Odds-ratio can summarize a value that would otherwise take multiple percentage values to explain the result of an intervention. For example, imagine one group of high school students received the mentoring intervention and the other didn't. The results of on-time high school graduation was:
- Group T: 85% graduated; 15% did not graduate
- Group C: 75% graduated; 25% did not graduate
This is a lot of information to communicate. I could reduce it like this too, but still it takes a lot of words:
- Group T: 85% graduated
- Group C: 75% graduated
Odds ratio can express this with one value.
odds ratio= (P1/(1-P1)) / (P2/(1-P2)
To plug in numbers from the graduation example:
odds ratio= (.85/(1-.85)) / (.75/(1-.75)) = 1.8888
For people who are not used to mathematical notations:
- / means divided by (e.g., 30/3 =10)
- Also notice that algorithms usually use rates rather than percentages (not 85 but .85).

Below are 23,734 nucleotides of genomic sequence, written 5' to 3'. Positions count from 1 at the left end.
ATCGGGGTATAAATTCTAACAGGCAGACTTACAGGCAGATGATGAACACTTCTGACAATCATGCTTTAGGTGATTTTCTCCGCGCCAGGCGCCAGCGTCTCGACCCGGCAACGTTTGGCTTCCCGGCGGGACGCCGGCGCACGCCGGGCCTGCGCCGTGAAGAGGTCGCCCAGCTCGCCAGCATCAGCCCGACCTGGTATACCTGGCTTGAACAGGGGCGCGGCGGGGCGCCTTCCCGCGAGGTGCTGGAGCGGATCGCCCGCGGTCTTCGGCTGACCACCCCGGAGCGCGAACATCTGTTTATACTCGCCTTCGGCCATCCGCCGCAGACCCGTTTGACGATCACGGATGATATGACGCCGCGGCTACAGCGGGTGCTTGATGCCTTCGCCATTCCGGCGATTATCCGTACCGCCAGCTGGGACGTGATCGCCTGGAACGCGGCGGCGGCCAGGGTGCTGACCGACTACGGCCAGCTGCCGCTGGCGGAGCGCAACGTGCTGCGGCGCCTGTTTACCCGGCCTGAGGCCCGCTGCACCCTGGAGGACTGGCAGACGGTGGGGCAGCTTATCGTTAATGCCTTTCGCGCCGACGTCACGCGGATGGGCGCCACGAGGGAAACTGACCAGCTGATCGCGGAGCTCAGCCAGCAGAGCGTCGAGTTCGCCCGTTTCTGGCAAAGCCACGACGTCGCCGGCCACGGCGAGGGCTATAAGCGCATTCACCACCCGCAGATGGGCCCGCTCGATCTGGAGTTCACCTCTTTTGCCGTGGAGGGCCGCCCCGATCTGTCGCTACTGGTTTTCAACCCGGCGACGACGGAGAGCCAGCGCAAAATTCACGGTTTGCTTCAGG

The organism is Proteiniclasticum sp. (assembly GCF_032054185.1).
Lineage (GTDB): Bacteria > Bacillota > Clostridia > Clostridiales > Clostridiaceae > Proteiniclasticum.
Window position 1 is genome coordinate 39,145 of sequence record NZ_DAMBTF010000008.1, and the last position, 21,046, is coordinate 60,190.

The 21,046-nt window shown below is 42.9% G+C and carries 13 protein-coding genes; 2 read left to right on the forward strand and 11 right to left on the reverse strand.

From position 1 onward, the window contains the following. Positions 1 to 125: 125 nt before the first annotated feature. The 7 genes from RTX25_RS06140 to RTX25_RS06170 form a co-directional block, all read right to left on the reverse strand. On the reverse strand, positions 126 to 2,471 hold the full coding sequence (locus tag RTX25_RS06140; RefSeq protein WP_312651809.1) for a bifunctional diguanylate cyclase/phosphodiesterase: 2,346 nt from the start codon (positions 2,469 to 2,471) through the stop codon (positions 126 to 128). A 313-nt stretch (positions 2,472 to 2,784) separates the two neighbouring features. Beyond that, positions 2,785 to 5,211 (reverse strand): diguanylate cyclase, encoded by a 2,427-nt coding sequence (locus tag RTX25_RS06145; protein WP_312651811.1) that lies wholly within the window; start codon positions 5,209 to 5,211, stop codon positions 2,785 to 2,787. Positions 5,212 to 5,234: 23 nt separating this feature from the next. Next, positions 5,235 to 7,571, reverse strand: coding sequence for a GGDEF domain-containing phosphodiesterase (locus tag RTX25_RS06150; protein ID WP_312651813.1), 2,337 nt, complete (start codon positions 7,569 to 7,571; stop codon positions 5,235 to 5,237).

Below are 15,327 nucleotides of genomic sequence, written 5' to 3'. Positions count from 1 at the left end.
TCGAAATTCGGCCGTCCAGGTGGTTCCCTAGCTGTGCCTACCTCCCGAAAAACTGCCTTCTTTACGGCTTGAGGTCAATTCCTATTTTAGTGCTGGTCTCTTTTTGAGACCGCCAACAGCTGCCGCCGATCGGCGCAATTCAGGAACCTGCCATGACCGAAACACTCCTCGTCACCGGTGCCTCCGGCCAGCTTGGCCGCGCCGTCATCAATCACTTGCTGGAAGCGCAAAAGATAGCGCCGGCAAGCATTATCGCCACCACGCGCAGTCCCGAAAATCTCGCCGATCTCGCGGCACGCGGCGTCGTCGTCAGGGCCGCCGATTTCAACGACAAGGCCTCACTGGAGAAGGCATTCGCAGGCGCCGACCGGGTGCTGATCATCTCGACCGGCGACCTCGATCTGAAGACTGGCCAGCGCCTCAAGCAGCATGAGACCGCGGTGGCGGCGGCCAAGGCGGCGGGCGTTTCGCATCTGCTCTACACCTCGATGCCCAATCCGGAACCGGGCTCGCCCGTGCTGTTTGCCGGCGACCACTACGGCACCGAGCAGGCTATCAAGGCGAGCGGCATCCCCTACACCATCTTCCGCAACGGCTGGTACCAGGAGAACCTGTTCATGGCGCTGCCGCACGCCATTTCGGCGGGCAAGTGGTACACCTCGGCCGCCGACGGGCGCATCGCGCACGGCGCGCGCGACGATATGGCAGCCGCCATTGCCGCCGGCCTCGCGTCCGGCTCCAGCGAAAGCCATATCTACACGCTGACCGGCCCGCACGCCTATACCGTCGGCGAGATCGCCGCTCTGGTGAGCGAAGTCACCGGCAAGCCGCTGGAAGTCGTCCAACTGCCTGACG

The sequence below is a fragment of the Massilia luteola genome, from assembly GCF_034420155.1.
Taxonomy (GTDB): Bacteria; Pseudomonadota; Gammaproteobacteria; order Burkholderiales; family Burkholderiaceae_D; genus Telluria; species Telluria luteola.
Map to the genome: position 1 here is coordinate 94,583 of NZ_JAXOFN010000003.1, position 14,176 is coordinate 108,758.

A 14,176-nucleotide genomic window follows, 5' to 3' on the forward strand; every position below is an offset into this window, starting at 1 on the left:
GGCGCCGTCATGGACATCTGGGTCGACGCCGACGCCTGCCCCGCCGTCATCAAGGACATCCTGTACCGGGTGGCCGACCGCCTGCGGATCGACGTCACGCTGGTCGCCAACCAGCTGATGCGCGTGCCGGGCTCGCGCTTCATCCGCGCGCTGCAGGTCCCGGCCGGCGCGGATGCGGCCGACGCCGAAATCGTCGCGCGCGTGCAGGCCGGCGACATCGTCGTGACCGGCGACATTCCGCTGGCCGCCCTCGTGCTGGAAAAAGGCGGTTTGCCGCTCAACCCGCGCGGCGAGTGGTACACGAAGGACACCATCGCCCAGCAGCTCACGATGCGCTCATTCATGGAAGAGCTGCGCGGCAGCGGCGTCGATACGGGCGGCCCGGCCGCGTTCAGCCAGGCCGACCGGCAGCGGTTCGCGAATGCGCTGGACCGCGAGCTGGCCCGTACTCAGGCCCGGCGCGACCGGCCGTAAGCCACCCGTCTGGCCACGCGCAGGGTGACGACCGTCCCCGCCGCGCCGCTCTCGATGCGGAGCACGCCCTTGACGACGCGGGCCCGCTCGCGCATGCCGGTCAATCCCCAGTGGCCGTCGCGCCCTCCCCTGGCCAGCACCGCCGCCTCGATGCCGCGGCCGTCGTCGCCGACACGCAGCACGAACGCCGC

I recommend replicating this result using Excel sheet. Enter these values at the left-top corner of an Excel sheet and confirm that the function (A3/B3) will return 1.888...
For Excel beginners, A1 means the cell defined by Column A and Row 1 of the Excel sheet.
As you do this replication, try to understand the meaning of a resulting value conceptually. Change the values in Excel from original .85 and .75 to other values to understand how the algorithm works and changes the result. Confirm the following:
- Odds ratio can vary from 0 to infinity (=super big values).
- If the odd ratio is greater than 1, the intervention program made a larger difference.
- If the odd ratio is 1, the program did not make any difference. Try to understand the algorithm by entering the same values to P1 and P2.
- If the odd ratio is small than 1, the program made the situation worse.
Finally, one of the advantages of odds ratio is that when you look at the value, you can immediately tell if the treatment group had more favorable result than the comparison group did. If programmed exactly as above, an odds ratio value greater than 1 means the treatment group performed better. If less than 1, the comparison group did better.